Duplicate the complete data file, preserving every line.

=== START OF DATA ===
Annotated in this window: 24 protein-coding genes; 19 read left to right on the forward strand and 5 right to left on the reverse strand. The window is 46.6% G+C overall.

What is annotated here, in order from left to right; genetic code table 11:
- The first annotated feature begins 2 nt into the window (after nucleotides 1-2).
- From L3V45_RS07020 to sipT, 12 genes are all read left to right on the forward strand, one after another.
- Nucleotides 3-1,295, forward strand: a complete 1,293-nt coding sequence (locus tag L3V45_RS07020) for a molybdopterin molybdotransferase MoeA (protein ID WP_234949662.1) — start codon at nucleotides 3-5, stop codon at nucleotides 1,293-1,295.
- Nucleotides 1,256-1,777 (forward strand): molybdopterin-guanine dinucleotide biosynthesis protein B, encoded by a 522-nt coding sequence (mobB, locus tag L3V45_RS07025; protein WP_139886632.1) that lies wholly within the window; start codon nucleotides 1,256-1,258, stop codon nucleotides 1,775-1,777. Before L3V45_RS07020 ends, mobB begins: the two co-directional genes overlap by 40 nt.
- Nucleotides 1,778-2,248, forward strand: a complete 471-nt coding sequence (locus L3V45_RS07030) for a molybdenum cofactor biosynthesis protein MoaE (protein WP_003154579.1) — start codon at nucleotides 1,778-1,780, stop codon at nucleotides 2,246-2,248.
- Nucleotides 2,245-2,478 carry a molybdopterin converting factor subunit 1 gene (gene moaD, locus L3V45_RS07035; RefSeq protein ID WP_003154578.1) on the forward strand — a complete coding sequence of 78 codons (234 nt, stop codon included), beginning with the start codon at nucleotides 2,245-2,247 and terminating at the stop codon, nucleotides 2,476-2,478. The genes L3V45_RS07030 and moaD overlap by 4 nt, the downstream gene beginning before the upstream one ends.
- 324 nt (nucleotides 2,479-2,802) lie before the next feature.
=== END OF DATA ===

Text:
Annotated in this window: 24 protein-coding genes; 19 read left to right on the forward strand and 5 right to left on the reverse strand. The window is 46.6% G+C overall.

What is annotated here, in order from left to right; genetic code table 11:
- The first annotated feature begins 2 nt into the window (after nucleotides 1-2).
- From L3V45_RS07020 to sipT, 12 genes are all read left to right on the forward strand, one after another.
- Nucleotides 3-1,295, forward strand: a complete 1,293-nt coding sequence (locus tag L3V45_RS07020) for a molybdopterin molybdotransferase MoeA (protein ID WP_234949662.1) — start codon at nucleotides 3-5, stop codon at nucleotides 1,293-1,295.
- Nucleotides 1,256-1,777 (forward strand): molybdopterin-guanine dinucleotide biosynthesis protein B, encoded by a 522-nt coding sequence (mobB, locus tag L3V45_RS07025; protein WP_139886632.1) that lies wholly within the window; start codon nucleotides 1,256-1,258, stop codon nucleotides 1,775-1,777. Before L3V45_RS07020 ends, mobB begins: the two co-directional genes overlap by 40 nt.
- Nucleotides 1,778-2,248, forward strand: a complete 471-nt coding sequence (locus L3V45_RS07030) for a molybdenum cofactor biosynthesis protein MoaE (protein WP_003154579.1) — start codon at nucleotides 1,778-1,780, stop codon at nucleotides 2,246-2,248.
- Nucleotides 2,245-2,478 carry a molybdopterin converting factor subunit 1 gene (gene moaD, locus L3V45_RS07035; RefSeq protein ID WP_003154578.1) on the forward strand — a complete coding sequence of 78 codons (234 nt, stop codon included), beginning with the start codon at nucleotides 2,245-2,247 and terminating at the stop codon, nucleotides 2,476-2,478. The genes L3V45_RS07030 and moaD overlap by 4 nt, the downstream gene beginning before the upstream one ends.
- 324 nt (nucleotides 2,479-2,802) lie before the next feature.